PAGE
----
By Staff | April 17, 2009 | Last updated on April 17, 2009
3 min read
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With the income tax filing deadline fast approaching, Canada Revenue Agency wants to reiterate that cheating on taxes is not only wrong, it’s illegal.

The CRA says tax cheats face fines, penalties, and even jail, in addition to the fact they must always pay the taxes they tried to evade.

In 2007/2008, the CRA says criminal investigations led to convictions in 299 cases of tax evasion or fraud — a 96% conviction rate of the files prosecuted. Courts across Canada imposed close to $27.5 million in fines. Offenders were sentenced to a total of more than 44 years in prison.

Convictions for tax evasion, including not filing tax returns and making false declarations, can result in court imposed fines of up to twice the taxes evaded, plus jail time.

Tax cheats will get some reprieve if they come clean before the CRA reviews their filings on taxes, the CRA says. It’s Voluntary Disclosures Program is available to taxpayers who want to correct their tax affairs before the CRA begins any audit action or investigation.

If a filer makes a full disclosure before the CRA starts any compliance action, they only have pay the taxes owing plus interest. They will not have to pay any penalties nor face prosecution in the courts.

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RBC Asset Management makes fund changes

RBC Asset management is proposing to change the investment objectives of the RBC Canadian Diversified Income Trust Fund and the RBC DS North American Focus Fund, subject to unitholder approval.

In the case of the RBC Canadian Diversified Income Trust, the investment objectives would be amended to permit the fund to increase its investments in common and preferred shares of Canadian companies that pay dividends.

This proposed change would provide the fund with a larger universe of investment opportunities, and would still include REITs and income trusts that could be used to enhance its monthly cash flow.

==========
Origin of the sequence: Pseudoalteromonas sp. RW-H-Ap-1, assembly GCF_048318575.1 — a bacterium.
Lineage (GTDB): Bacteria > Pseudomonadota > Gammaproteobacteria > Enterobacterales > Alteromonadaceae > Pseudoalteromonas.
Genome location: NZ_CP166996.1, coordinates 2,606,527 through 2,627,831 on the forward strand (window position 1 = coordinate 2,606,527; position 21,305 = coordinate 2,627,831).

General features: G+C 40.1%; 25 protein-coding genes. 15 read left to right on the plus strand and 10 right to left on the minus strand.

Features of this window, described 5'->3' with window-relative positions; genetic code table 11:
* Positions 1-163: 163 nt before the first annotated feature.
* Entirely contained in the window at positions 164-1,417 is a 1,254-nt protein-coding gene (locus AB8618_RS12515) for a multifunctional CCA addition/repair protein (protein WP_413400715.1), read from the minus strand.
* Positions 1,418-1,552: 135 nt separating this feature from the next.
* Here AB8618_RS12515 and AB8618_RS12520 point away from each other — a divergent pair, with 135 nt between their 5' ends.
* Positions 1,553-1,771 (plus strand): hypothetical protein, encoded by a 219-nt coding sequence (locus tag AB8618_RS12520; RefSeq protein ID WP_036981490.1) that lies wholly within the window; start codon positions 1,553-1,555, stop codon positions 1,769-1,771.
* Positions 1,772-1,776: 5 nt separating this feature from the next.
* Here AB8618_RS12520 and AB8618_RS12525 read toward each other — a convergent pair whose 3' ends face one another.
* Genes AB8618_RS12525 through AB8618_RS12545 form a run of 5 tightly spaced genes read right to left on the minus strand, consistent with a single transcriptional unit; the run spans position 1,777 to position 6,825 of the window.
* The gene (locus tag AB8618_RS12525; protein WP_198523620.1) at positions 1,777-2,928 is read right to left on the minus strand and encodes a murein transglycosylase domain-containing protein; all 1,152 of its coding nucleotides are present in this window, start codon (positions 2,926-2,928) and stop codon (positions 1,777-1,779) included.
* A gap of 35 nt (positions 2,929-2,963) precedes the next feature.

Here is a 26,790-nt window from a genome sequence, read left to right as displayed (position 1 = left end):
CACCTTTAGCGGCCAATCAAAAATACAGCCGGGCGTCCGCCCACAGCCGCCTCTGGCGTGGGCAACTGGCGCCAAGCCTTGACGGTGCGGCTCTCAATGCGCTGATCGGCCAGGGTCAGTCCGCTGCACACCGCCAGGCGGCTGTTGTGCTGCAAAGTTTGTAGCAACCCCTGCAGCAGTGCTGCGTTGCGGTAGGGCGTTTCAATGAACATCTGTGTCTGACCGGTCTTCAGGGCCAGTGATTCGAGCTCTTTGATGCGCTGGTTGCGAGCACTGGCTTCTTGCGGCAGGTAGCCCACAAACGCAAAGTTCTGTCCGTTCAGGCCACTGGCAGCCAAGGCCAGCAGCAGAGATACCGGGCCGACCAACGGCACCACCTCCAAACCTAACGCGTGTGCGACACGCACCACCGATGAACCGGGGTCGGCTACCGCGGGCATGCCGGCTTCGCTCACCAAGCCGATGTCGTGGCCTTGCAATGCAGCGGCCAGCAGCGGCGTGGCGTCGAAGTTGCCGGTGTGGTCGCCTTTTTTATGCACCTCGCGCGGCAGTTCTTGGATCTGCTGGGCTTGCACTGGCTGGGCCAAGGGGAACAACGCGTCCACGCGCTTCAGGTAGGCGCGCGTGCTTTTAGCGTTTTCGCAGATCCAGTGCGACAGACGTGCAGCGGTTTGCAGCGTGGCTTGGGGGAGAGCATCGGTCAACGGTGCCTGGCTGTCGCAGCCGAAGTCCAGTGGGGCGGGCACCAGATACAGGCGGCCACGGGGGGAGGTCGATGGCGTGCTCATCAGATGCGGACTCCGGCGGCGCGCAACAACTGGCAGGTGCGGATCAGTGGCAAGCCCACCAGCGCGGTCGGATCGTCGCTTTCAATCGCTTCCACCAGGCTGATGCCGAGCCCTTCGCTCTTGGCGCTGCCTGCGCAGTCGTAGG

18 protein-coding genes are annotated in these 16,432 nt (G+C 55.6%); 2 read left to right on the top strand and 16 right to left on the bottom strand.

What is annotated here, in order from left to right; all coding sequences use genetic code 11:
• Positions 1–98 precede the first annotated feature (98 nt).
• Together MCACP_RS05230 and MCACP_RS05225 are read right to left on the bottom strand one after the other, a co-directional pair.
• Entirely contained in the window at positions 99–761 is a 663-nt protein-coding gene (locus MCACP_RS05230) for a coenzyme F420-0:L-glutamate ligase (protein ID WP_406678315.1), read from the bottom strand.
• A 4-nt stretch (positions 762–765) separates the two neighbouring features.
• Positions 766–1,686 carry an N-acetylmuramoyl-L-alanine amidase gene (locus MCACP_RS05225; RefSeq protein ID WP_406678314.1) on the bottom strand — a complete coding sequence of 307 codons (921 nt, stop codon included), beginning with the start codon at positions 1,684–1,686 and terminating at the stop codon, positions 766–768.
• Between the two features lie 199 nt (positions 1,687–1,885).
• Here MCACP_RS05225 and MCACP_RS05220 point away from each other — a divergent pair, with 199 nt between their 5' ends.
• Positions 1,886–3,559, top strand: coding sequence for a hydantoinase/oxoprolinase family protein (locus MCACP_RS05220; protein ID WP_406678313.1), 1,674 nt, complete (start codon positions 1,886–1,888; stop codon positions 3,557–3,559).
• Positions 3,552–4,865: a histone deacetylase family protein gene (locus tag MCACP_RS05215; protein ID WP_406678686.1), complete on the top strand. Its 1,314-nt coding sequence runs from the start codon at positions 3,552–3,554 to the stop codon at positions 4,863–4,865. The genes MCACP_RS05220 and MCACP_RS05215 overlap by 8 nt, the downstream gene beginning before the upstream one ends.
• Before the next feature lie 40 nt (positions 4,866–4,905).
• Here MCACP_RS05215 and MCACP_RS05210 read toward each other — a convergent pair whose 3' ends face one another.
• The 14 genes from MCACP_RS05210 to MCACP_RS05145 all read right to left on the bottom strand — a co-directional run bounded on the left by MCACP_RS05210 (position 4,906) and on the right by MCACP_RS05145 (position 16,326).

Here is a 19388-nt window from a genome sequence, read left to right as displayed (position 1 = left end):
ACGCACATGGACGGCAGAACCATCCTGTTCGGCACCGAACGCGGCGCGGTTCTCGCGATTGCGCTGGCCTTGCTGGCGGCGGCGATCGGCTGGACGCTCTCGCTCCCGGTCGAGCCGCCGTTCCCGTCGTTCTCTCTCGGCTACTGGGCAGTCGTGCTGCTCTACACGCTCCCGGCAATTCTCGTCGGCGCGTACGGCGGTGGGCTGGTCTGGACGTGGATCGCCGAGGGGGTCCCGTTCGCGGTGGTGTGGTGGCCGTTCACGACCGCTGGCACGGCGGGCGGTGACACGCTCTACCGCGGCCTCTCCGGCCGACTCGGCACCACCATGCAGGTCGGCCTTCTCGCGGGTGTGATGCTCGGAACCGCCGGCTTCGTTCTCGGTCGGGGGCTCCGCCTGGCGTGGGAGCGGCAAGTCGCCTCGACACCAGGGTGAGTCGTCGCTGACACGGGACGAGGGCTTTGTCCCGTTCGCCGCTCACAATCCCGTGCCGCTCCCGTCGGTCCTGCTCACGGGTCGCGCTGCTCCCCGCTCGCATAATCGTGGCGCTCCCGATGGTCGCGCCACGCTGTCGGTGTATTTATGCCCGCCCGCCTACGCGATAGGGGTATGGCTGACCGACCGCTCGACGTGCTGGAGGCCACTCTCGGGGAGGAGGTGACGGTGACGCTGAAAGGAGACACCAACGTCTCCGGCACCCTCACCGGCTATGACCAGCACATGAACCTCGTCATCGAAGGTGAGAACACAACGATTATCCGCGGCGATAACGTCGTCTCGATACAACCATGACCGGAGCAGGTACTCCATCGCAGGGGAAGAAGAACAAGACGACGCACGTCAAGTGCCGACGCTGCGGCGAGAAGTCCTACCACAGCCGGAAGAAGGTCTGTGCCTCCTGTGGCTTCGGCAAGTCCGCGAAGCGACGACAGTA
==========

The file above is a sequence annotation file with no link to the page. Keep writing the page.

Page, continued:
The fund will be renamed the RBC Canadian Equity Income Fund.

The RBC DS North American Focus Fund is one of a group of funds distributed exclusively through RBC Dominion Securities which proposes the investment objective be amended to permit the fund to invest primarily in equity securities of U.S. companies in order to provide targeted exposure to opportunities in U.S. equity markets. As a result the fund will be renamed the RBC DS U.S. Focus Fund.

RBC will seek required unitholder approvals at special meetings to be held on or about June 26, 2009 in Toronto. If the necessary approvals are received the proposed changes to investment objectives and the name changes will take effect on or about July 1, 2009.

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Firm offers “advisor exclusive” IPPs

MRS and actuarial firm Gordon B. Lang and Associates have teamed up to offer advisors exclusive distribution of individual pension plans to their business owner clients.

The Total IPP will offer a one-stop solution for advisors looking for ways to get their clients into an Individual Pension Plan that could end up reducing administration costs — many of which can be associated with legal and actuarial costs.

MRS says IPPs are best suited to self-employed individuals who have incorporated a company or professionals that are employed by a corporate entity and who earn an income of at least $100,000 per year.

GBL & Associates will manage compliance for the product.

“We are providing a seamless integrated approach to individual pension plans that will save advisors and their clients’ time and money,” says Andrew Dalglish, CEO of MRS. “The high quality and service-oriented approach of the Total IPP product helps cut out the red tape, allowing advisors more time to focus on their clients.”

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Manulife agrees to say-on-pay

One of the lone holdouts amongst Canada’s large financial service firms to resist say-on-pay measures, Manulife Financial announced it will now adopt non-binding shareholder votes on executive compensation, starting at its annual meeting in 2010.

“The board’s initial recommendation that shareholders vote against ‘Say on Pay’ this year was based on the lack of support for the proposal among Manulife shareholders in 2008, as well as the views of Canadian institutional shareholders, many of whom opposed an advisory vote until just recently,” says Manulife chair Gail Cook-Bennett.

“Since the release of Manulife’s proxy circular we have seen the Canadian Coalition for Good Governance come out in favour of ‘Say on Pay’, and have also heard from many shareholders who now support the measure, so the board decided to respond.”

(04/17/09) staff


The staff of have been covering news for financial advisors since 1998.